Monday, May 30, 2016

The Point of Conservation.

They call it Winous.  Winous Point.

It may well be the best kept secret in Ottawa County.  It had its origins as a shooting club in 1856. That makes it the oldest continuously operating hunt club in America. Impressive, to be sure, but it may seem an odd place for a Weedpicker and her fellow conservation enthusiasts to visit.

The main Clubhouse at Winous Point,
complete with Canada Goose weather-vane.
Winous Point Shooting Club is a repository of history of hunting. Through limited use, it protected the shores from development along the Sandusky Bay near the Sandusky River and Muddy creek. Winous Point conserves about 5,000 acres of wetlands and shorelines, providing some of the last remaining places for the massive water fowl and shorebirds migrations, as well as year round habitat for all forms of wildlife.

Historically, Winous Point is a Shooting Club, but in 1999 the Winous Point Marsh Conservancy was formed to study the marsh and the inhabitants therein. We will particularly focus on their on-going rail study. 

Rail habitat- is the edge habitat. 
Winous Point is key to the educational experience Flora-Quest and the Ohio Ornithological Society have planned for birders and plant lovers this fall. Several members of our OOS Conservation Committee visited the Winous Point conservancy experts to see their rail study in action. We ventured out to the sedge meadows and edge habitats where lures were set to attract these secretive birds.

Oliver Cornet discusses the plant life at Winous Point.

One of our guides for the morning, Oliver Cornet, specializes in the management of invasive plants. It was fascinating to learn more about the efforts to improve vegetation and create viable habitats for various shorebirds birds, rails and waterfowl. 

Brendan Shirkey demonstrates the rail trap.
 Brendan Shirkey will be one of our guest speakers at the OOS Rally for Rails in October 1 and 2nd.  You will not want to miss the details of their humane live trapping and data tracking of Ohio's most secretive birds.  We are just starting to peek into the lives of these marsh inhabitants, and the Winous Point study (partially funded by Ohio Division of Wildlife) is providing much of the critical data.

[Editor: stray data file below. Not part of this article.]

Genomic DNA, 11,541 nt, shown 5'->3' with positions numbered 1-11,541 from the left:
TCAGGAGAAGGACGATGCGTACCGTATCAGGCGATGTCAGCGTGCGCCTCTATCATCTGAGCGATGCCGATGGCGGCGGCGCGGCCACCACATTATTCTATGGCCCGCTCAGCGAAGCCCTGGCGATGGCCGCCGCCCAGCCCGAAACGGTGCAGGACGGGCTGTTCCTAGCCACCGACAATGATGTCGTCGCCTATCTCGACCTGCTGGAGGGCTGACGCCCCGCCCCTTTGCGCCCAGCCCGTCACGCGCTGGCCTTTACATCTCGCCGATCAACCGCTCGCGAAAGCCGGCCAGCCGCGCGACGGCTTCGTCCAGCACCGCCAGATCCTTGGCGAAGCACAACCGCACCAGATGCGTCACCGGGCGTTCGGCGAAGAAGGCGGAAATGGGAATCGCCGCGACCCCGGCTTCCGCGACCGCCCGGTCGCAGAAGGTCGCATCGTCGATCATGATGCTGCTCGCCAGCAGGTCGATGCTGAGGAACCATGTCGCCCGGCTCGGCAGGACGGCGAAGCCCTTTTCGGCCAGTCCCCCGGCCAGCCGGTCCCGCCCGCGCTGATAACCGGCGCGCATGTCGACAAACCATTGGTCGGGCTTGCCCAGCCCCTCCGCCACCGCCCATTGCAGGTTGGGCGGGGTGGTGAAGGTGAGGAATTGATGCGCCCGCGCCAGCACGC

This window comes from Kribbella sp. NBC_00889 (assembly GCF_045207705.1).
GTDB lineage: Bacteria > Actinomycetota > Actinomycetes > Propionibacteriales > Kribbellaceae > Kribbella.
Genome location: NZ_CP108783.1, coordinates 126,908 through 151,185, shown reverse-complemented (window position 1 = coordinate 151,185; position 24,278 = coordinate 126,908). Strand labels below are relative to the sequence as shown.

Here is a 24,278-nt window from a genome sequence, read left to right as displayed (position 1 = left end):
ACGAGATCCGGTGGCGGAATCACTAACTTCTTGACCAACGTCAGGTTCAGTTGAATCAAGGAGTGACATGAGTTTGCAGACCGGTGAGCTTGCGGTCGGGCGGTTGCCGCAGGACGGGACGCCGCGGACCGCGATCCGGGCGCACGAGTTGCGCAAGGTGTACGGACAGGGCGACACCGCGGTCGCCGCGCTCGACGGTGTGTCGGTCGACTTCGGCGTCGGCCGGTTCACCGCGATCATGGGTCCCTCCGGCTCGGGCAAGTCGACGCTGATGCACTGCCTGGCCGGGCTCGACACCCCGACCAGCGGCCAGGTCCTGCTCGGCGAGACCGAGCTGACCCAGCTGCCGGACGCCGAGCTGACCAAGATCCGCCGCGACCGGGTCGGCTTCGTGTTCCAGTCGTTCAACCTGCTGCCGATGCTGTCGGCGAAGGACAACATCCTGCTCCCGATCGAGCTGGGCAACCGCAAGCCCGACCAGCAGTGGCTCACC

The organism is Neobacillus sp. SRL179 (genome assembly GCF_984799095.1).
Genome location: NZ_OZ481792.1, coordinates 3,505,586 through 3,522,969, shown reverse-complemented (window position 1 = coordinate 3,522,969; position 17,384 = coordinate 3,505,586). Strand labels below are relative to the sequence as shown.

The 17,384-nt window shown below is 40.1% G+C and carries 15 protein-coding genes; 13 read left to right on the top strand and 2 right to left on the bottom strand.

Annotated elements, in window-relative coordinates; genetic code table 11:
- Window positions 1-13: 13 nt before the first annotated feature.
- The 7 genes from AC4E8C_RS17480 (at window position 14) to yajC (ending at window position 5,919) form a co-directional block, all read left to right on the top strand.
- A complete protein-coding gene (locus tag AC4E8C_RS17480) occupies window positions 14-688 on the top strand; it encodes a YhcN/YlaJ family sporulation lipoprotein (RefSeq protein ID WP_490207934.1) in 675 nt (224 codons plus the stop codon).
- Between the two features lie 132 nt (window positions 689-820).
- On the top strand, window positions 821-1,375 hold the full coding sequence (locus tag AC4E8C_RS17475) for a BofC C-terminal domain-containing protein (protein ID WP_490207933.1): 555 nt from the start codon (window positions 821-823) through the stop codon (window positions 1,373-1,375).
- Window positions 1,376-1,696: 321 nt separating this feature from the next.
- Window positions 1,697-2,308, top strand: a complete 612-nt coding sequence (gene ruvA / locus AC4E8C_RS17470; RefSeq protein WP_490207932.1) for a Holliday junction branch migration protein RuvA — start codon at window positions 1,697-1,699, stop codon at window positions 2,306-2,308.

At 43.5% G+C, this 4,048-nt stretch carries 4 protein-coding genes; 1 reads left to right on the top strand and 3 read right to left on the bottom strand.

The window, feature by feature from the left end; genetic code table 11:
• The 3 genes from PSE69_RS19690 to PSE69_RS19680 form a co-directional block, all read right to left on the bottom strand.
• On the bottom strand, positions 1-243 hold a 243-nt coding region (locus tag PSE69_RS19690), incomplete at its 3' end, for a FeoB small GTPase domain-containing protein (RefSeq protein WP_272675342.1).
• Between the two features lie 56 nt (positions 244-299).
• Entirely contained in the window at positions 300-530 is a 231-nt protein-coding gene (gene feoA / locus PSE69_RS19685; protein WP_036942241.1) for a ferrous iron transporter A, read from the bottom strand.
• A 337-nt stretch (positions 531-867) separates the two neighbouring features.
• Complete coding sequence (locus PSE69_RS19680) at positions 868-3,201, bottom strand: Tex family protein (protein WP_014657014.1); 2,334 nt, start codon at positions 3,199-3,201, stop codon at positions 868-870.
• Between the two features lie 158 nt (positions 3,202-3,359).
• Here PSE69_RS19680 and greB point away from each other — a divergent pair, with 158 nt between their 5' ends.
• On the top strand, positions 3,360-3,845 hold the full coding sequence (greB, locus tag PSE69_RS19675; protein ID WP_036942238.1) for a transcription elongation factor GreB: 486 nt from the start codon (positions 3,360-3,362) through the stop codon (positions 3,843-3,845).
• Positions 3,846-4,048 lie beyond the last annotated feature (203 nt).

Brendan retrieves a Virginia rail unharmed.
 The third trap of the day held a surprise: a Virginia rail which was already outfitted with a radio transmitter!  This bird was a recapture.  Brendan returns to the awaiting trucks with the unharmed bird.
Virginia rail seeking companionship.
As Brendan said, "This guy must be looking for love in all the wrong places."

After the rail was gently bagged we returned to the station to take its general health updates for the study.  We learned this bird has been found in the trap three times! After gathering their data, the birds are returned back to the area in which they were originally found.  Apparently, the experience must not be too traumatic or this Virginia rail would have likely avoided the trap the second time.

- To be continued.

Tuesday, May 24, 2016

Wetlands at work.

If you love plants, birds and mammals  -biodiversity in general-  you should seek out wetlands. Often called the "cradle of biodiversity," these places are crawling with life!

One of Ottawa N.W. R. newer projects
 A few years back, during the Midwest Birding Symposium held in Lakeside, Ohio, we collected donations for Carbon Offset Birding Project.  The Ohio Ornithological Society also kicked in funds to seed some efforts on a wetland restoration in Ottawa county. This previously wet county was part of the Great Black Swamp. It had been mostly drained for farming, but now a few of those fields are being re-purposed back in to wetlands for wildlife.
Dottie McDowell enjoys the boardwalk and viewing platform.